The most important factor to consider is age. The exact age of a huntable male lion is dependent upon many regional factors such as habitat and associated differences in lion ecology and social structure and thus, may vary slightly regionally, but the general concept holds true for all. The below definition has been endorsed by scientists working in Tanzania, Mozambique and Zambia.

Huntable male lions are defined as those male lions whose off-take has no negative impact on the sustainability of local lion population dynamics. Research has shown that these are typically lions six years of age or more that have completed at least one breeding cycle. To reduce risks of infanticide, males of any age known to be heading prides or known to be part of a coalition heading prides with dependent cubs (18 months old or less) should not be hunted. Based on these considerations, a huntable male lion is at least six years of age and is not known to head a pride or be part of a coalition heading a pride with dependent cubs. The ideal huntable lion is an older individual known to be a transient, that is, no longer in breeding association with any pride.

For the long-term sustainability of this valuable resource, if the maturity or pride status of a lion is in question, it is strongly encouraged that the hunter foregoes taking that lion. Research models have confirmed that responsible hunting does not alter wild lion population dynamics if restricted to males which meet the criteria of a huntable lion.

Authors:
Colleen Begg, Ph.D
Project Leader, Niassa Carnivore Project
Niassa National Reserve, Mozambique


J. Lane Easter, DVM
Diplomate of the American College of Veterinary Surgeons
Co-founding member, Lion Conservation Task Force


George Hartley, BA, LL.B
Professional Hunter
Tanzania Game Tracker Safaris


Luke Hunter, Ph.D
President
PANTHERA

Aaron Neilson
Professional Hunter
President, Global Hunting Resources
Co-founding member, Lion Conservation Task Force

Craig Packer, Ph.D.
Distinguished McKnight University Professor
Department of Ecology, Evolution & Behavior
University of Minnesota
Principal Investigator, Serengeti Lion Project

Paula A. White, Ph.D
Director, Zambia Lion Project
Center for Tropical Research
University of California, Los Angeles USA

Karyl L. Whitman, Ph.D
Wildlife Biologist
Co-Author, A Hunter’s Guide to Aging Lions in Eastern and Southern Africa

The LCTF is working to accomplish global acceptance of this definition and currently in the US…the Dallas Safari Club has adopted it and Safari Club International has it under advisement and consideration for adoption. In Africa, the Tanzania Professional Hunting Association is considering adoption. We will continue to strive for universal acceptance of this definition.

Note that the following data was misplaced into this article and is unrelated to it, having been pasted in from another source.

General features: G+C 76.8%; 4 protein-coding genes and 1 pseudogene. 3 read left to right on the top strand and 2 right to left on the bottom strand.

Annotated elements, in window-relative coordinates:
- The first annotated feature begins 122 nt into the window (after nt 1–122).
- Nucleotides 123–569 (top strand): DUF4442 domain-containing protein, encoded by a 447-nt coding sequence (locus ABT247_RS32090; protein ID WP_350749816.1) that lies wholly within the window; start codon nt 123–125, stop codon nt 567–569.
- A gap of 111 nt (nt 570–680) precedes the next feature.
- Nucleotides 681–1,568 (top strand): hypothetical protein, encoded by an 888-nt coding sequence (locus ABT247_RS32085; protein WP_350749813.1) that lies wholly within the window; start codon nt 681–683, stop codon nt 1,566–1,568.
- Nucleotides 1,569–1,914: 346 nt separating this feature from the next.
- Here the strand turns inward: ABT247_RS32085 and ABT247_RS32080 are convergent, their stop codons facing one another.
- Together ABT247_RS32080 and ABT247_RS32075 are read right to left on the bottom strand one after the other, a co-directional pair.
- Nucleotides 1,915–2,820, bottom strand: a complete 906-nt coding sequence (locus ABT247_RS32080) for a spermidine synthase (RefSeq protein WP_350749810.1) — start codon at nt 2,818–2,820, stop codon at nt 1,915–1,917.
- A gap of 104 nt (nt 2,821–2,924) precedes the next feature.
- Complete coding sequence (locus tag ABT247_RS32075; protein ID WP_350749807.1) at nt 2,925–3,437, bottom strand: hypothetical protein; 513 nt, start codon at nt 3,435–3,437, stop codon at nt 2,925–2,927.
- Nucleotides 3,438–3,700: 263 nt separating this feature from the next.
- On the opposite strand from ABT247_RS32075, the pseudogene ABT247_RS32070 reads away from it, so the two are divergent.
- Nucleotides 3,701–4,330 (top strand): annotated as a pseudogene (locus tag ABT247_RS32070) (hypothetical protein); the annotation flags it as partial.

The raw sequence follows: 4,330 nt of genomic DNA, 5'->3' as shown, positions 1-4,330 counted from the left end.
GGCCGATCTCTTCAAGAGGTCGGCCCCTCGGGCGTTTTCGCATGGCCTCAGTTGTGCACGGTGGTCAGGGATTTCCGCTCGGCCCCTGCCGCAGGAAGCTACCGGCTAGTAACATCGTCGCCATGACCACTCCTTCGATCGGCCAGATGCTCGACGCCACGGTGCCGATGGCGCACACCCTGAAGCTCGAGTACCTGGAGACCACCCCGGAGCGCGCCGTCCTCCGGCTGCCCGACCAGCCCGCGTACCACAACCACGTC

• Secondarily, the LCTF also supports law reform in all range countries. We would like to see universal adoption of laws enforcing rules similar to those of the Niassa National Reserve in Mozambique.


Lion Hunting Rules Proposed by LCTF
1. General Rules

1.1 Elected trophies:
• Only male lions may be hunted.
• Only adult males, which are a minimum of 6 years old, may be hunted as the hunting of young lions can cause severe disruption to pride structure and, if excessive, can cause a population to collapse.
• As a rule no problem lions (e.g. man eaters) should be sold as trophy animals. However, should a client be in a position to hunt a problem lion (and specifically man eaters) the issue of the operator/client retaining and exporting the trophy will be assessed by APPROPRIATE WILDLIFE AUTHORITY on a case by case basis.

1.2 Trophy monitoring:
• For each lion on quota, a monitoring kit will be provided by APPROPRIATE WILDLIFE AUTHORITY containing a datasheet and blood sample paper.
• For each lion trophy, the Professional Hunter is expected to take photographs (side view, front view of head and shoulder, nose, teeth and full body), and a blood sample from bullet wound while in the field.
• All questions on the datasheet must also be completed.



2 Trophy Quality Control

2.1 Responsibility: monitoring of trophy quality shall be conducted by the APPROPRIATE WILDLIFE AUTHORITY.

2.2 Procedure: The APPROPRIATE WILDLIFE AUTHORITY shall arrange to collect trophy kits (photographs, blood samples and datasheets) from the operators and measure and age the skulls before trophies are certified for export.

2.3 Export eligibility: Absolutely no lion verified by the APPROPRIATE WILDLIFE AUTHORITY to be less than 4 years of age shall be eligible for export.



3. Assigning of Quotas:

3.1 Points System:
• Quotas will be assigned independently for each concession dependant on the age of lion trophies taken in the previous hunting season according to the Points System.
• The points system is self-regulating; it rewards ecologically sound hunting by allowing an increase in the quota to a maximum of five. Hunting of young lions under the age of six years is penalized. Operators receive no decrease in quota for not shooting a lion.
• Using this system, the off-take in each block will increase or decrease in accordance with real densities in each concession, accounting for hunting effort, anti-poaching measures (i.e. decreased illegal off-take) and natural population fluctuations (disease, drought etc.).